Grievance No. 554526: Frye submitted a grievance complaining that
money was improperly deducted from his inmate account. (Doc. 21-2
Grievance No. 552111: Frye submitted a grievance complaining that he
had been denied medication for seizures after being diagnosed with
the same at Uniontown Hospital. (Doc. 21-2 at 106-108).
Grievance No. 552110: Frye submitted a grievance complaining that
his previous facility (SCI-Somerset) failed to mail him his commissary
order. (Doc. 21-2 at 09-112).
Grievance No. 551805: Frye submitted a grievance complaining that
the sidewalks had not been properly plowed and salted after a snow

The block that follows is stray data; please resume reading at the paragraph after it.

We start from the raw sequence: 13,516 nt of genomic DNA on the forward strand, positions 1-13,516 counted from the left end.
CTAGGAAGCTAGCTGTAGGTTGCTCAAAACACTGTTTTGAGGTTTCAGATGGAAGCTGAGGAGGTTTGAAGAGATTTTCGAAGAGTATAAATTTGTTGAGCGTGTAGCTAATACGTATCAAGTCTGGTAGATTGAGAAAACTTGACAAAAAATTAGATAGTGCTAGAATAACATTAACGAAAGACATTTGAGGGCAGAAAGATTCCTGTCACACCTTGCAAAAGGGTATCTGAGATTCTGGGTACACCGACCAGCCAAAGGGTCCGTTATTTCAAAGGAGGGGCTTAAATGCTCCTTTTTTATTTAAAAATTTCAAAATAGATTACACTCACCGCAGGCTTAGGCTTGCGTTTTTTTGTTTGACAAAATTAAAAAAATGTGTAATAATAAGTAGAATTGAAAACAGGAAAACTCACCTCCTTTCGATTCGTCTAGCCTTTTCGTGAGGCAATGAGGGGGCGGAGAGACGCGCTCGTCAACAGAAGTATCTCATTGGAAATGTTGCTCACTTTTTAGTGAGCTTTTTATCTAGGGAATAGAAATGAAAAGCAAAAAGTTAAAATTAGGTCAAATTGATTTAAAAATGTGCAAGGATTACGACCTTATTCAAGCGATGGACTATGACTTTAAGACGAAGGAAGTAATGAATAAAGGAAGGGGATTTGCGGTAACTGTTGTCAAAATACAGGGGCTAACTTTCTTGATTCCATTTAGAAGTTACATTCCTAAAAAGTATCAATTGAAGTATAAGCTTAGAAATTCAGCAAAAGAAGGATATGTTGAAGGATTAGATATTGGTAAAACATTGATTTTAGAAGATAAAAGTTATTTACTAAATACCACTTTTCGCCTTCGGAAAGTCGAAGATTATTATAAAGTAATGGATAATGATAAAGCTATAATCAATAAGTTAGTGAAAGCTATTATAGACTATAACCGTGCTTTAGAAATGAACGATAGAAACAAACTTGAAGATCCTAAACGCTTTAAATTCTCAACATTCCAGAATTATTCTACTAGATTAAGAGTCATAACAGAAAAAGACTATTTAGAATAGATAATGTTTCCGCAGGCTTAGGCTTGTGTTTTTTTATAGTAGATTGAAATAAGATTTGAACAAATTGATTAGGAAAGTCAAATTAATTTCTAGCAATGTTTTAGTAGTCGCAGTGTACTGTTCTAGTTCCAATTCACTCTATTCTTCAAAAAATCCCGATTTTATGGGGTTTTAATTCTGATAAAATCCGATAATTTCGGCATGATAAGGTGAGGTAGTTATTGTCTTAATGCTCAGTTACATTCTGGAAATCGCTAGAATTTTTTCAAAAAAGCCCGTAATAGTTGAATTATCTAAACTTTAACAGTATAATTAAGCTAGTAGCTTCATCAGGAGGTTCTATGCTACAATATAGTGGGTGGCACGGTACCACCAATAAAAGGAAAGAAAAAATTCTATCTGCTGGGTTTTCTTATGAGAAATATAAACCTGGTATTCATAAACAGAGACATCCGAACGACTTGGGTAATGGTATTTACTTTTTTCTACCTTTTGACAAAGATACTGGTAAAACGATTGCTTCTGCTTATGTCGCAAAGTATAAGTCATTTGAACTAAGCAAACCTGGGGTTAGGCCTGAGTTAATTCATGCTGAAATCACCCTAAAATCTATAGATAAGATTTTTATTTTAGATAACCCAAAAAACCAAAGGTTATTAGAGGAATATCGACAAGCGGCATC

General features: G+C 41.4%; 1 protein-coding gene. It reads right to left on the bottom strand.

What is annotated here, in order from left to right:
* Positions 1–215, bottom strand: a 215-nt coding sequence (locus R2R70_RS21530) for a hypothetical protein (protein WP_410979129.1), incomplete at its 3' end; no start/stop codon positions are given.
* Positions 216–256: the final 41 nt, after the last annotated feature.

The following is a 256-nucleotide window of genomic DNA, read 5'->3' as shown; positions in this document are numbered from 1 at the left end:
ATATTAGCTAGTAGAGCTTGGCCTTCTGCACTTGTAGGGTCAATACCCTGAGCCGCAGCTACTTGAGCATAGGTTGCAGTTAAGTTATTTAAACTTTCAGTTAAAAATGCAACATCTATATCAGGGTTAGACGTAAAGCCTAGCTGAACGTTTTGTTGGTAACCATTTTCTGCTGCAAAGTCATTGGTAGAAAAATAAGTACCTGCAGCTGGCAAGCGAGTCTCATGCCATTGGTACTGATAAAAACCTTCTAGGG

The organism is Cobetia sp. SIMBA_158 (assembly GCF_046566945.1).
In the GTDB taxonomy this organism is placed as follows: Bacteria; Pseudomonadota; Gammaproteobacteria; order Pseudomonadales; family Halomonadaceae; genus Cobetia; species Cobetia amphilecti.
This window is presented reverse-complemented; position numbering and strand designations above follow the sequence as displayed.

storm. (Doc. 21-2 at 113-114).
(Doc. 21-2, at 4-114).
Frye filed four (4) grievances regarding his medical care at SCI-Benner.
However, he failed to appeal any of these grievances to Final Review. Indeed, Frye
failed to even appeal these grievances to the institution‟s Facility Manager.
In Grievance Number 552111, Frye wrote:
This is my second grievance about I have a seizure disorder[.] [T]hey
can‟t find it in my chart at all[.] Only person who found it was phsy Dr.
Karmodle at SCI SMR. I told SCI Pittsburgh, SCI Camp Hill, SCI
SMR and now here I was diagnosed by Uniontown Hospital with
seizure disorders. Pittsburgh took me off my seizure meds for no
reason. Please look in  all my chart[.] I would like to be seen by
medical without being charge[d] 5.00 dollar medical copay and be
place[d] on bottom tier bottom bunk status[.] I tried everything I could
by Requested slip and sick call slip and the second grievance[,] see
attached sick call dated 2-15-15.